The competition in the shooter genre is fierce and difficult grounds for a new publisher.  Gameplay mechanics are an integral part of making an enjoyable cover-based shooter and can also be difficult to master on your first attempt, even when using the excellent Unreal Engine 3.  If a studio nails that, as fellow German developer Crytek did with FarCry and then Crysis, you can achieve commercial success even without a particularly unique or compelling narrative.  Publishers also place a lot of pressure on including multiplayer suites because of the potential for DLC and regular new installments.  Both these aspects compete for resources, and Yager's commitment to developing a story was not an area they wanted to compromise on.  

Much like publishers, sandstorms are a powerful and dangerous force that must be endured.
Reviewers universally praised the narrative and the complementing soundtrack of licensed rock songs.  Their was also a clear recognition in the game's lifting of the genre through the inclusion of a more contemplative storyline that asks gamers to analyze what they're feeling as they play though the game.  That's something few shooters attempt, and even less manage it convincingly.  What's more, the story accomplishes guard it's twists carefully and pull them off in a way that makes you rethink what you've already played just as much as it effects how the story ends.  It's a technique common in film and literature, but one less often applied in video games where how you interact with the story is often more important than what that story is trying to say.

For Spec Ops that interaction is perfectly middle of the road in most regards, unable to impress in the same way the narrative did.  The cover mechanic worked well enough but lacked the smooth flow of the stalwart Gears of War series.  Friendly and enemy AI was intelligent if not especially aggressive.  The particle effects, so critical due to the nature of the sandstorm threat, are sufficient but don't fully stress the UE3 engine.  The multiplayer especially felt tacked on, and not surprisingly it was handled by an outside studio.  Lead designer Cory Davis (no longer with Yager) went so far as to openly blast it's inclusion in an interview with Polygon, calling it a "cancerous growth" and waste of resources that hurt the overall game. He specifically cites the game mechanics as one area that had to be changed to accommodate "literally a check box that the financial predictions said we needed".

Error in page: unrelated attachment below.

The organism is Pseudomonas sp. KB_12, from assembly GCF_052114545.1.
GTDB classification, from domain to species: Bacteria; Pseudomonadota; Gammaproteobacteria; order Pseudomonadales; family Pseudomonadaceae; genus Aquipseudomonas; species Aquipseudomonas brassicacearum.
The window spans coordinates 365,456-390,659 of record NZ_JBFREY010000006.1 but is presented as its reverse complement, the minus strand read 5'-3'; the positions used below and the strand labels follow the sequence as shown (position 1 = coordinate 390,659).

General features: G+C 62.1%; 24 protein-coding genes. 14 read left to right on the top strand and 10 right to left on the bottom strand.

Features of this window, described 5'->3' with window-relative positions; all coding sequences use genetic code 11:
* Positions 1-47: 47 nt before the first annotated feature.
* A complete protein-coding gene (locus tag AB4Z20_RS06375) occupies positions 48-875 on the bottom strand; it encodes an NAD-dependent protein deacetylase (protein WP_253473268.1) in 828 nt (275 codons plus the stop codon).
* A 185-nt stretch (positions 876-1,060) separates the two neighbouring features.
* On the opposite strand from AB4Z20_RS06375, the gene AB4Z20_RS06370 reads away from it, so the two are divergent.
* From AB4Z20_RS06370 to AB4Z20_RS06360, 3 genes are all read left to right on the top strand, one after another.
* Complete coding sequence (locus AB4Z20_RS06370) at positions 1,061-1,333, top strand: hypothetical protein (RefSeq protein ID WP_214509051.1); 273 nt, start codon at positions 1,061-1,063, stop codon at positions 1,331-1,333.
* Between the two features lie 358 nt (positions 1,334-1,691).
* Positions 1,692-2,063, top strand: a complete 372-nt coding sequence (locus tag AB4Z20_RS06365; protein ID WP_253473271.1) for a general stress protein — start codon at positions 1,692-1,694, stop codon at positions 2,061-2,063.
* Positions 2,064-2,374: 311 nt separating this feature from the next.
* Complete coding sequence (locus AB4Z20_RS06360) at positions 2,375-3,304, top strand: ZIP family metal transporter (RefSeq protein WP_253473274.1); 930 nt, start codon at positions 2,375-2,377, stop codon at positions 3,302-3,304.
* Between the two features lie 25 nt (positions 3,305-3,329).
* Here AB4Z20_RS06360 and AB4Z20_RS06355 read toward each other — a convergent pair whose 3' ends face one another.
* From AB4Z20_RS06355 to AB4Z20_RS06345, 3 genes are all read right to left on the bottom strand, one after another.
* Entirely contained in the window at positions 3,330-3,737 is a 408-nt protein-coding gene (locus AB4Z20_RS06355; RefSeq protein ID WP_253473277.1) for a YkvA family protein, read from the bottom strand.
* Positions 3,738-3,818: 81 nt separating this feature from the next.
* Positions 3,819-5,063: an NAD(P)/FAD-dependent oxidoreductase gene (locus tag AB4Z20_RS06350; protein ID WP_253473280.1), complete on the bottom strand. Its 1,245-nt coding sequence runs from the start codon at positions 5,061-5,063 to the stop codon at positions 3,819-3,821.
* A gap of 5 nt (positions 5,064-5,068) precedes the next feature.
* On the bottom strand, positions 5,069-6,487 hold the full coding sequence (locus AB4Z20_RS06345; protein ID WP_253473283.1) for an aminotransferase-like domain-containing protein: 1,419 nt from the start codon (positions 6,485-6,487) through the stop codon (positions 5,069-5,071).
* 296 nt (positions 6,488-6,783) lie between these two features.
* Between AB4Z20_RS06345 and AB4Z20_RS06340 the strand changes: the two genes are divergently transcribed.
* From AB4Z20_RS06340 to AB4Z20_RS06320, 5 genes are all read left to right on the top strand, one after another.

The multiplayer passes for fun but fails to utilize the unique setting or hook of the single player mode.

Since the usual heading for this section doesn't exactly apply, let's instead ask whether we think this game could live to become a successful series.  When the first game came out in 1998 for PC it was well received and achieved moderate success, spawning an expansion pack and then a proper sequel.  A few console ports and spin-offs came to the PSX in 2001 and 2002, but the series fell dormant after that.  Rockstar Vancouver was on board for a PS2 release but was later halted.  Will Spec Ops again fade back into hibernation?

Sand devours all things given time and wind.  After just 6 months the desert has begun to reclaim the sprawling bustling of Dubai
It's too early to tell what's in store, but 2K Games while Yager has shot down rumors that their in-works next title is a sequel.  It's unclear how you could apply the same themes explored in the game to a new setting while remaining as fresh as the original.  But perhaps a future entry in the series could continue to apply the same reflective and literary tone towards a new conflict.  A heavier reliance player choice and their consequences could be expanded with more decision making points and branching storylines to achieve the replay value (and opportunities for DLC) that make both publishers and developers happy.  Combined with greater opportunities for squad based tactics and controls that better complement the tactical elements of the series this could easily be a winner.

In the meantime, the game can be picked up on PC for under $8 online and there are plenty of console copies still floating around.  It's certainly worth a look, especially to enjoy the single player story.  And who knows, maybe continued sales will convince 2K Games to give it another shot.  Even if the only result is to remind the genre of the importance of plot it can be counted a success from the perspective of its fans.  In any case, you might want to do yourself a favor and check this game out before it gets buried in the sands of time.

Shine on, you crazy diamond.

Have you played this game?  Is there a game you remember being great but no one else seems to have heard of it?  Sound off below in the comments, and be sure to Like us on Facebook or Follow us on Twitter!
Get it here!

1 comment:

  1. Completely agree. This game was a tough one to play through. You don't really enjoy playing through the levels like you would in Halo or CoD or something. But the story is there. It's like watching a terrifying war movie. Hits you in the chest... as long as you have a heart!